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By Christine Benz| 10-14-2015 5:00 PM

Bogle: Vanskelig neste tiår for amerikanske aksjer

De neste 10 årene kan det hende investorer bare får se en aksjeavkastning så lavt som 4 % før inflasjon i amerikanske selskaper, langt under hva mange investorer legger til grunn, sier Vanguards grunnlegger Jack Bogle.

Christine Benz: Hi, I'm Christine Benz for Morningstar.com. I'm here at the Bogleheads Conference, and I'm joined today by the event's namesake, Jack Bogle.

Jack, thank you so much for being here.

Jack Bogle: It's an annual event.

Benz: It is.

Bogle: Great to be with you.

Benz: Jack, one of the topics we always cover at this conference is your expected return forecast for various asset classes. Let's start with U.S. equities.

Bogle: Well, for U.S. equities, I have a simple formula, as you know. It says divide it up into two segments: One is investment return and the other is speculative return. Investment return is the present dividend yield--a little over 2%--and the earnings growth that follows. And I think it's going to be a little bit of a push for that earnings growth to get to 6%--but I'm going to use 6%. So, that would be an 8% investment return on stocks.

Now, when you get to speculative return, that's whether the P/E ratio go up and pump that up or go down and deflate it. And I look at the P/E from the perspective of past reported earnings--GAAP earnings, as we say it--at being about 20 times. Wall Street looks at it through forward earnings, but forward expected earnings. So, they're using about a 17 P/E, and I'm using about a 20. I'm going to stick to my guns. To go from 20 to 17, that would be about a 2% annual loss. So, I think the best thing we can expect--and this is higher than I'm going to talk about tomorrow--is that 8%, [or 2% dividend yield and 6% earnings growth]. But in fact, I don't think earnings growth is going to be that good, and so I think the P/E could easily get to a more normal long-term range of 15. So, that would be 3% from that number. So, you'd have an investment return of 2% and 5% for 7%, minus 3% for speculative return. That would be 4% for stocks, and that's not a very good number.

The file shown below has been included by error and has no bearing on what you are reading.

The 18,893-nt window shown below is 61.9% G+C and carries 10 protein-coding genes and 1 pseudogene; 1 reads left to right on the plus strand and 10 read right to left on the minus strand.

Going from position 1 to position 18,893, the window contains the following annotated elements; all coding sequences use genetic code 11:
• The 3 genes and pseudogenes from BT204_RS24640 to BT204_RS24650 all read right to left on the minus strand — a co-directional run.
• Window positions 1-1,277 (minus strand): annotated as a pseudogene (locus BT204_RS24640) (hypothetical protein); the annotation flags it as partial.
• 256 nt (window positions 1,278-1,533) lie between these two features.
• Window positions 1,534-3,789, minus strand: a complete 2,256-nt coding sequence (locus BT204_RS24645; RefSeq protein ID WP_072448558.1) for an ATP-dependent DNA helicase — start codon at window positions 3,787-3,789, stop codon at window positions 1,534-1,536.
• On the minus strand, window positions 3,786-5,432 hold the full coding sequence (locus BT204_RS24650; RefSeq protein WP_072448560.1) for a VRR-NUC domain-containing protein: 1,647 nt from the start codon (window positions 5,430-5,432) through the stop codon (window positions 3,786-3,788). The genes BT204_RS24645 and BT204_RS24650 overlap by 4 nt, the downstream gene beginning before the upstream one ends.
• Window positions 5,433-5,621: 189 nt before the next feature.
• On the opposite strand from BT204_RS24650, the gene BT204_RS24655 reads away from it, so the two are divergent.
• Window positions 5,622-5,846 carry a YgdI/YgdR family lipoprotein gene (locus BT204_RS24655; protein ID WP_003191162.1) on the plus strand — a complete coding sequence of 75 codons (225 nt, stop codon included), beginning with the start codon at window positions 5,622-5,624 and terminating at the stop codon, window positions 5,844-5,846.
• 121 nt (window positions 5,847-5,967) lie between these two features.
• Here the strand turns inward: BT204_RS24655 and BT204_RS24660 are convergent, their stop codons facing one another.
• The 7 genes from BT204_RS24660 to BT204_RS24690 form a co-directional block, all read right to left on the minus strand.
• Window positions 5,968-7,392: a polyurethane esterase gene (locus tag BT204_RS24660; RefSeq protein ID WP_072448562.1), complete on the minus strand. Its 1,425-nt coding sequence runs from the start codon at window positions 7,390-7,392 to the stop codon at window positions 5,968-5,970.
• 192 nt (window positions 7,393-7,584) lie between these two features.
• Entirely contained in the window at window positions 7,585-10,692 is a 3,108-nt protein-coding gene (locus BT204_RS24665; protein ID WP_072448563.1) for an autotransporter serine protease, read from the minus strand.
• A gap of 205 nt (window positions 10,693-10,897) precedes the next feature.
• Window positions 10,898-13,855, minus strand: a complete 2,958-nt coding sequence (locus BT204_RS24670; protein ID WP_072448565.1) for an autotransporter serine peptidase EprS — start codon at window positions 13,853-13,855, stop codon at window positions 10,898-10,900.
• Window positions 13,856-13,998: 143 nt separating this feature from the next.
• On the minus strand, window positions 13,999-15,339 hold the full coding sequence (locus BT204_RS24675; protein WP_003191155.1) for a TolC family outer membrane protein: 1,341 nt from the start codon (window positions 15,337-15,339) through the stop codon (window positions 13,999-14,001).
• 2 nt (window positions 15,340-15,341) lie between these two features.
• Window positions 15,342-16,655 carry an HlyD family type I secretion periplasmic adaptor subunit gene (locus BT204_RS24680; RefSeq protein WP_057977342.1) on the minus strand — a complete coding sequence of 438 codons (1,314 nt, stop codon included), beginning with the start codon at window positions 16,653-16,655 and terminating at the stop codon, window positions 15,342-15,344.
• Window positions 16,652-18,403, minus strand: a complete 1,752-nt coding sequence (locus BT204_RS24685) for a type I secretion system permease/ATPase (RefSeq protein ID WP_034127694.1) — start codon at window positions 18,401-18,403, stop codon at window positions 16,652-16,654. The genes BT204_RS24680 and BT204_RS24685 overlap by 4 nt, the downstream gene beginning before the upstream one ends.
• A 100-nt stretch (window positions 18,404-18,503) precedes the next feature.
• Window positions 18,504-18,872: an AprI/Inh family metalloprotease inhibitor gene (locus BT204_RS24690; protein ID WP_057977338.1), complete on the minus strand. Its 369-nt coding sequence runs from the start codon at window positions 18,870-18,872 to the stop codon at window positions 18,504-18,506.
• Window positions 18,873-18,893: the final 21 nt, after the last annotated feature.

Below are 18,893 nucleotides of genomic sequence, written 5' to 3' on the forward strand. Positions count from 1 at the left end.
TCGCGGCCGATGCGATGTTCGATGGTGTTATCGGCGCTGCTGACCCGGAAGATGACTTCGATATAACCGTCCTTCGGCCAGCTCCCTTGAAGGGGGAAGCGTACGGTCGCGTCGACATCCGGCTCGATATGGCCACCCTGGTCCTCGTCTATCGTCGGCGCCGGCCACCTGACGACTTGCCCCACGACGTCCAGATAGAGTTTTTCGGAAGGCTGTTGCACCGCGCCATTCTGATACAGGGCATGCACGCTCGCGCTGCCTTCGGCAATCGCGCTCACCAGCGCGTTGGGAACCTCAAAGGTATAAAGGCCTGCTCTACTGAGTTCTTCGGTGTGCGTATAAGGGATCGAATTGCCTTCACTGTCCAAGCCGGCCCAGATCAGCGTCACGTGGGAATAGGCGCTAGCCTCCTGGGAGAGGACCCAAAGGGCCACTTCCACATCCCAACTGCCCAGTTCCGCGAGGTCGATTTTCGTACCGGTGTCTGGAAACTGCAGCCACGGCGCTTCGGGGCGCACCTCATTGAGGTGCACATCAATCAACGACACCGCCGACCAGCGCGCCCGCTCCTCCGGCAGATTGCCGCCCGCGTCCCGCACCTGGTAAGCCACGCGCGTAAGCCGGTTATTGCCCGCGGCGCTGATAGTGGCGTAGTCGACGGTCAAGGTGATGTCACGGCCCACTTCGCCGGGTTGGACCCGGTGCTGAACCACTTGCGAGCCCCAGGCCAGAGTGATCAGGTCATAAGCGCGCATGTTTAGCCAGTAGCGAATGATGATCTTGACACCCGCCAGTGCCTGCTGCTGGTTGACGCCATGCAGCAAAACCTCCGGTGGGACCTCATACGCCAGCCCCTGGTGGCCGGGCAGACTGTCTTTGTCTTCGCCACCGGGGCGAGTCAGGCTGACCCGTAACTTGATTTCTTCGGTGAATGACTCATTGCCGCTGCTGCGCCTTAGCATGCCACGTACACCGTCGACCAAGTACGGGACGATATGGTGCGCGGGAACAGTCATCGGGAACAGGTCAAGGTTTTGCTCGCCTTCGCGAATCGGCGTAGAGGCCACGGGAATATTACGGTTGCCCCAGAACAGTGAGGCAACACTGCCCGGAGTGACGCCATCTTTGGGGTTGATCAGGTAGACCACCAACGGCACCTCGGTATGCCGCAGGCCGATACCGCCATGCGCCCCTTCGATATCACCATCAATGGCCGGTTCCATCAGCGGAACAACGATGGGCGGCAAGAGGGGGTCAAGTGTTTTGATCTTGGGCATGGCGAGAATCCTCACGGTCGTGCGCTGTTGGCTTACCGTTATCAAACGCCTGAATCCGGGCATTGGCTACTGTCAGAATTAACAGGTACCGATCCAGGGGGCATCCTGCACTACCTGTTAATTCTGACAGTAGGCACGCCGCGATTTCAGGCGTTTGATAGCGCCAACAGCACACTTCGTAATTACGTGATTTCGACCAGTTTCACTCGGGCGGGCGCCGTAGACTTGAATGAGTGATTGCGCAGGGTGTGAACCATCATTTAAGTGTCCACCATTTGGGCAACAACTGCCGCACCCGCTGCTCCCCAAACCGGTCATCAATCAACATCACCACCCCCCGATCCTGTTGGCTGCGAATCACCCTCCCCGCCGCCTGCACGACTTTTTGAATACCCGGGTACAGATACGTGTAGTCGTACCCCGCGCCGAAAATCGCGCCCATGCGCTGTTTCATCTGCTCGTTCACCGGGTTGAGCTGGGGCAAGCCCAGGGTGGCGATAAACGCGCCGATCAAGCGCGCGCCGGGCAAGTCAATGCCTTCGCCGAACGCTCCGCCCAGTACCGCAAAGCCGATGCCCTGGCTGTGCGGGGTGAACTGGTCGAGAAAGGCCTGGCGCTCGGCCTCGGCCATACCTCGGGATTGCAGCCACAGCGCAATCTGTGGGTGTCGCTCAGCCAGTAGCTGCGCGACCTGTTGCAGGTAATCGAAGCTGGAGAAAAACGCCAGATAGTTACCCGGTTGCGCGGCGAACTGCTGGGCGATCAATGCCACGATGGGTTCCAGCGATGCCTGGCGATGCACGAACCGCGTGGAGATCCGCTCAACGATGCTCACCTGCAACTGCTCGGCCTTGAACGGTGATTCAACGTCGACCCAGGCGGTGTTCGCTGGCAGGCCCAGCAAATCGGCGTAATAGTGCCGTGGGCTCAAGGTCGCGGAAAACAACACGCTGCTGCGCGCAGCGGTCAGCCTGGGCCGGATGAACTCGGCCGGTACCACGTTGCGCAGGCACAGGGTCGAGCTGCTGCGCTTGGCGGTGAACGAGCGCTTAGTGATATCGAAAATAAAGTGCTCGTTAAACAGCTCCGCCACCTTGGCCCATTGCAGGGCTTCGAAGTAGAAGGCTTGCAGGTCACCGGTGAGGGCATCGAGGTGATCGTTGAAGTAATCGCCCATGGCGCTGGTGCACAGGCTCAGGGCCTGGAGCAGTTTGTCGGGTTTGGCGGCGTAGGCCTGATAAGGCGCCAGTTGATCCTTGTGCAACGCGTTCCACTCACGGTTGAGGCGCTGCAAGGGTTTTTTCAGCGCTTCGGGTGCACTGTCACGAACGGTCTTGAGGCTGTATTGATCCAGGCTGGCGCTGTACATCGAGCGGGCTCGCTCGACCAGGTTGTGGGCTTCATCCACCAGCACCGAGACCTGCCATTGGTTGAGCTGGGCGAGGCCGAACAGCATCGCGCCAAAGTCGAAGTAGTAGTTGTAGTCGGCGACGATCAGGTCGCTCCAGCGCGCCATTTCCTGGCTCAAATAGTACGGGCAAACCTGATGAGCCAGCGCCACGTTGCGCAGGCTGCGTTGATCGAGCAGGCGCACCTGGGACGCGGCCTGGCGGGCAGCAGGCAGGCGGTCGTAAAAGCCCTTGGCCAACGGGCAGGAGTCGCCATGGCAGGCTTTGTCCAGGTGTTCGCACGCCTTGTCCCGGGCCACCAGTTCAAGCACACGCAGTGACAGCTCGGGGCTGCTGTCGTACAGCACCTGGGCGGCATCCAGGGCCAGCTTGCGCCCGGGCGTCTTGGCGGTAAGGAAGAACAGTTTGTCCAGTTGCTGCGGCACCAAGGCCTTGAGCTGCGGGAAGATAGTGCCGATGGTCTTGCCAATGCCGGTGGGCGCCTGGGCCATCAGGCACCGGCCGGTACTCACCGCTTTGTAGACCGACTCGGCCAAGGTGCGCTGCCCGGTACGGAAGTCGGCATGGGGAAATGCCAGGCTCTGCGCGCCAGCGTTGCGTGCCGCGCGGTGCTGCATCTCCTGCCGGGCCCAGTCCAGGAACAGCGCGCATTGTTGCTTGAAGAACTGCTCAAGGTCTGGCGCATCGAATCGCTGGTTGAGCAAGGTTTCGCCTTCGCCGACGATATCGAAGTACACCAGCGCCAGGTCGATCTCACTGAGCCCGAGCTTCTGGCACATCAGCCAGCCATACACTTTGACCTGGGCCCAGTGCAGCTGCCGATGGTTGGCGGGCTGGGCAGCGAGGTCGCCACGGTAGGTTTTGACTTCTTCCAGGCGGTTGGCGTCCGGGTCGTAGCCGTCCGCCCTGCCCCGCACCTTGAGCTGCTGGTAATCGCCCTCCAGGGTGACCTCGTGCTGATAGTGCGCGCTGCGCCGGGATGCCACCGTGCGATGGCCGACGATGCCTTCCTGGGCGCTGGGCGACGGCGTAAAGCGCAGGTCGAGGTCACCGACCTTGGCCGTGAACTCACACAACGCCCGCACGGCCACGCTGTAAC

And if you look at bonds, the mathematics is a little bit different. If you look at the current yield--as always--you can probably put a pretty good bond portfolio together. I bet you almost have to do better than the 2% or 2.2% on the 10-year Treasury. That's a high-quality relatively short, intermediate-term bond. But if you went a little bit longer--maybe instead of 10 years, you went 12 years--and had a bigger corporate position, which I think most people should have, you might be able to get a 3% yield out of the bonds. So, we've got a 4% return for stocks--maybe a little bearish, but we just don't know--and a 3% return for bonds. That's a 3.5% return on a balanced 50-50 portfolio.

Some important caveats: That's a nominal return.

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